In the process of building, renovating and even buying a house, people often focus on the prices and size of the house, but forget about expenses that arise along the way and which can accumulate over the years – such as the money they put into heating the house.
The amount of money you will have to invest in heating depends on several factors: insulation, humidity, the ambient temperature (and climate), the direction your house is facing, the square footage of the house, and the heating method you choose.
So, what heating method should you opt for? We’ll recommend some options hear and list the main pros and cons for each so you can judge what the best option is for your home.
Air conditioners have become especially popular in urban areas, particularly where central heating hasn’t been installed.
Even the first investment in buying and installing an air conditioner is insignificant compared to what you will save in the long run. It’s enough to clean your air conditioner once a year, and setting it up only takes an afternoon.
If you don't have a higher-quality model and good thermal insulation in your home, the air conditioner won’t be of much use in climates where the outside temperature drops below -10°C. The lower the outside temperature, the less powerful your air conditioner actually is. So, when it’s even 0°C outside, your air conditioner will be working at 90% capacity, and as the temperature drops, so does the air conditioner's efficiency.
Many people complain about the air conditioner blowing directly at them (though this can easily be resolved by changing the direction and angle of the flaps), thus causing headaches, or drying out the air. This is, unfortunately, true. However, newer models have programs for humidifying the air which can, at least to a certain extent, neutralize the negative drying-out effect the heating has.
You’ve probably seen them in some older schools or used as a portable solution to heating smaller spaces. Truly, oil filled electric radiators have their place and serve their function, but they aren't always ideal.
They don’t cover a lot of space and, because of this, they're often used simply as additional (often transportable) heaters
Also, the heat they emit is concentrated around the heater itself. This makes them a great solution for small spaces, but they won’t have a significant effect in larger ones. Also, it takes a long time for the oil in the heater, and thus the space itself, to heat up.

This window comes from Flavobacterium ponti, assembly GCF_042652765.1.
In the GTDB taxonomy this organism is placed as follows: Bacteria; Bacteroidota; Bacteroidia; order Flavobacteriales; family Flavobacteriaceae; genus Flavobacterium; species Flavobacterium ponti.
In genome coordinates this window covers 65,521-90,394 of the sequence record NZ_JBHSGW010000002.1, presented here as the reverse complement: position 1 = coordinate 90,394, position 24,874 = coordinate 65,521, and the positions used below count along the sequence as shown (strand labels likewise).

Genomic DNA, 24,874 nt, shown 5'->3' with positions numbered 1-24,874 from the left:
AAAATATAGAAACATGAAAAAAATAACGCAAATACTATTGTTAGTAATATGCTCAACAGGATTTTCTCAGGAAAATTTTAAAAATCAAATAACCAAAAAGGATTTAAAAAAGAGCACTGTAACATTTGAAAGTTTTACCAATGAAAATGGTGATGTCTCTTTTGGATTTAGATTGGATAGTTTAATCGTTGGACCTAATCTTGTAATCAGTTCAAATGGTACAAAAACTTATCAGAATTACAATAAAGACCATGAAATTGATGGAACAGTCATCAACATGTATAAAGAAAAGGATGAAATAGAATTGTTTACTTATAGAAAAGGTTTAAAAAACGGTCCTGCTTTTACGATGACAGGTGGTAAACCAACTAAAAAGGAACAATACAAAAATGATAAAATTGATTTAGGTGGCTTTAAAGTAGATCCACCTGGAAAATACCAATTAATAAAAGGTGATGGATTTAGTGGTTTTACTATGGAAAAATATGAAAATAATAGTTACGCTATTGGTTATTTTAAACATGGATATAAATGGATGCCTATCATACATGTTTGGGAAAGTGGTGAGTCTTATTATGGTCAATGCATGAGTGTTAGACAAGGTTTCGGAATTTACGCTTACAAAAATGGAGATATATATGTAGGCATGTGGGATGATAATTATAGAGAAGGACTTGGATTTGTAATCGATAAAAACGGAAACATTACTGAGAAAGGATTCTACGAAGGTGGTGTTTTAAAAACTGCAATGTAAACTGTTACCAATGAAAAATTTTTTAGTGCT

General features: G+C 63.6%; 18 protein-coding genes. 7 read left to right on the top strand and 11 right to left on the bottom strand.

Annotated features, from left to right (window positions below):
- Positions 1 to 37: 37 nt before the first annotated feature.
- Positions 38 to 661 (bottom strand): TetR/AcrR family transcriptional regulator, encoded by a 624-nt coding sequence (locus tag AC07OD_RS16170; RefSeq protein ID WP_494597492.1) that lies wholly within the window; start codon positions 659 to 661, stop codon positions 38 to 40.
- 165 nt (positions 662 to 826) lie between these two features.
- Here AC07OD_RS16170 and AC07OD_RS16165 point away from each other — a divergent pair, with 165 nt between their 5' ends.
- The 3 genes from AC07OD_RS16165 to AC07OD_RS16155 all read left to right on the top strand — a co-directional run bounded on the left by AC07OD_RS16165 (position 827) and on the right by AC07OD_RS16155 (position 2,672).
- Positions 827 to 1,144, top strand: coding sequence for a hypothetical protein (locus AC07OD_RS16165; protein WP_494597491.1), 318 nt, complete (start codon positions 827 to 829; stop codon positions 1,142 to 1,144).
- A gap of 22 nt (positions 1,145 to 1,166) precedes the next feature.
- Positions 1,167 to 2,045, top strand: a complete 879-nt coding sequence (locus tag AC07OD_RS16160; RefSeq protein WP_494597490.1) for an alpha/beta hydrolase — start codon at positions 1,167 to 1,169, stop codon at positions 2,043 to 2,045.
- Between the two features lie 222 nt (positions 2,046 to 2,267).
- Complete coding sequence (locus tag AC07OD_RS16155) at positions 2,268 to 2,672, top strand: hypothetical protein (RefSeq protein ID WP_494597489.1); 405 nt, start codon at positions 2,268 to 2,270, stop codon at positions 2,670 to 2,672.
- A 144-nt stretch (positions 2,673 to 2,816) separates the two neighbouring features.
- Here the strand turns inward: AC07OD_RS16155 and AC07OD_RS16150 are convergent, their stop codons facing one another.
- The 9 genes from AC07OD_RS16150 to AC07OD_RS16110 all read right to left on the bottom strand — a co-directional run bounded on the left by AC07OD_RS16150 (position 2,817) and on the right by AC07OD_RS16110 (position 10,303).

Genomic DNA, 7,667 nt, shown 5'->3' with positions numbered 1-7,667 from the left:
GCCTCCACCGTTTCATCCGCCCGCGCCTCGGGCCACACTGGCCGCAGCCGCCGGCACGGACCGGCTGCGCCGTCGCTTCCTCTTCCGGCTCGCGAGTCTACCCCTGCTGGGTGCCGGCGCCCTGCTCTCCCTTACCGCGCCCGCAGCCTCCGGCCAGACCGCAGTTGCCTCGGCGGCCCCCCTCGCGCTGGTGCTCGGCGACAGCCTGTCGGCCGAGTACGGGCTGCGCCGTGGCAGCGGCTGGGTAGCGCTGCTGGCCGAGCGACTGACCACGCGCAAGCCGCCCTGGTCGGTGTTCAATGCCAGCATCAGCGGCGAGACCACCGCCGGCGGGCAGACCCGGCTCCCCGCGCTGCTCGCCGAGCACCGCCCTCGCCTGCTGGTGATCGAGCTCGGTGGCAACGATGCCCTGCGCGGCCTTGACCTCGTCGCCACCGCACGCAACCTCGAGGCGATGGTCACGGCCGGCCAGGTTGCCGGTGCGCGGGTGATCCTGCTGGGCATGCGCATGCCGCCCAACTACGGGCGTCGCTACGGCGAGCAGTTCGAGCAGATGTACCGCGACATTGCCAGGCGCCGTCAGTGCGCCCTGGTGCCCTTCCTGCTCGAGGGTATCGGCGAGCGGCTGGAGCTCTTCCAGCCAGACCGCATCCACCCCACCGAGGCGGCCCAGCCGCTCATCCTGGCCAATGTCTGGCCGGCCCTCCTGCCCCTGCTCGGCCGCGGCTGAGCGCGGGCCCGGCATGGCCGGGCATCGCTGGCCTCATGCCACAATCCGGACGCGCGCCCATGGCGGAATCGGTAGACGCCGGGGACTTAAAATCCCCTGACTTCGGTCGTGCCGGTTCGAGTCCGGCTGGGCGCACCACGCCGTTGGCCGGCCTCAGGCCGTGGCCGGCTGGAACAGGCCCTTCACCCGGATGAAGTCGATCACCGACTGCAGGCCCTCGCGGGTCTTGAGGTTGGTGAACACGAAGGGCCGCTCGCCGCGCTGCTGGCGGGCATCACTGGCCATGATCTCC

Convector radiators use the physical process of convection to heat up air. They contain a metal part at the bottom which heats up quickly, thus heating up the air inside the radiator itself. Since hot air is more dense than cold air, it rises above it and begins to fill up the space.
The main advantage of convector radiators is that they can really heat up a room quickly. Also, since they’re extremely light, you can easily move them around. They also aren’t dangerous to the touch. The main disadvantage of convector radiators is that they’re expensive. It’s enough to just open a window or a door to disrupt the convection process, which means the radiator will have to work that much harder to heat up the fresh air that has come into the room.
The main advantage of storage heaters is that they use cheap night time electricity to heat up. The bricks that they’re filled with heat up during the night and emit the accumulated heat during the day. If the heater is large enough, you can save up to 50% on your electricity bill compared to the price you'd pay for heating the same space with an electric radiator.
If you have enough space to store wood, this might be the most effective way to keep warm. And it’s definitely the healthiest. Plus, the ambiance ends up being equally as warm as the temperature in the house.
The only disadvantage of using a wood-burning stove is that you have to put in the extra effort to get and prepare the wood to put in it, and always keep track of how much of it you have so you don’t run out. Also, you can forget about any kind of automation (the kind you'd have with an air conditioner).
There are, of course, other heating methods. Central heating, be it the sort that uses electricity (which is more expensive) or gas (the cheaper option) is a common solution for heating in family houses because it's extremely effective, but it's also the more expensive heating method you can choose. However, houses that have central heating, especially if it’s also installed in the garage, have a significantly larger coefficient used to calculate the use-value of a space which ultimately raises the value of the property.
If your house has good insulation, choose the option that consumes the least electricity. Otherwise, your choice will depend on the size of the house and your financial capabilities.